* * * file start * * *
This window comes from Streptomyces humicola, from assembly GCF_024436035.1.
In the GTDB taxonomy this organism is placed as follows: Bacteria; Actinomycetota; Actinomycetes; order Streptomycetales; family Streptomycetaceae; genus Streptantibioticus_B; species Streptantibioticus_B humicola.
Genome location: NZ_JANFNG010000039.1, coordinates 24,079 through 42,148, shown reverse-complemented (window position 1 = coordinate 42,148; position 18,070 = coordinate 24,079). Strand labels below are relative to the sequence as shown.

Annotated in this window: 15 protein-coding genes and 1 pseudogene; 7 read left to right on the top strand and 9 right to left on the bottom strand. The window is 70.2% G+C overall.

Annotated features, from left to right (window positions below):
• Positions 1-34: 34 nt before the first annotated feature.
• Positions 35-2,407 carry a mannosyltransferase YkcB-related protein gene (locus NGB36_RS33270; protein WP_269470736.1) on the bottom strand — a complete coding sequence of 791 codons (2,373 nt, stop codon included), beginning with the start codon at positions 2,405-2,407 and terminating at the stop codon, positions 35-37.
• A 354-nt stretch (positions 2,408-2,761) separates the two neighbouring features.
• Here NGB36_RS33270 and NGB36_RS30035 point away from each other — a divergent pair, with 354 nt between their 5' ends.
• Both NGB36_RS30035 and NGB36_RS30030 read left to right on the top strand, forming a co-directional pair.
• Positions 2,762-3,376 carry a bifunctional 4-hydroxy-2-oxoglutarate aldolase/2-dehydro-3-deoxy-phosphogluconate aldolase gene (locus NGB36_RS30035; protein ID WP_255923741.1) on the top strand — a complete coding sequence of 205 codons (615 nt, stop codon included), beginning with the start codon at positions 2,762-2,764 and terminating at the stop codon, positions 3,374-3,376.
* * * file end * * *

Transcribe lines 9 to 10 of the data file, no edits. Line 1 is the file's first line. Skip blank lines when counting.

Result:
• Here NGB36_RS33270 and NGB36_RS30035 point away from each other — a divergent pair, with 354 nt between their 5' ends.
• Both NGB36_RS30035 and NGB36_RS30030 read left to right on the top strand, forming a co-directional pair.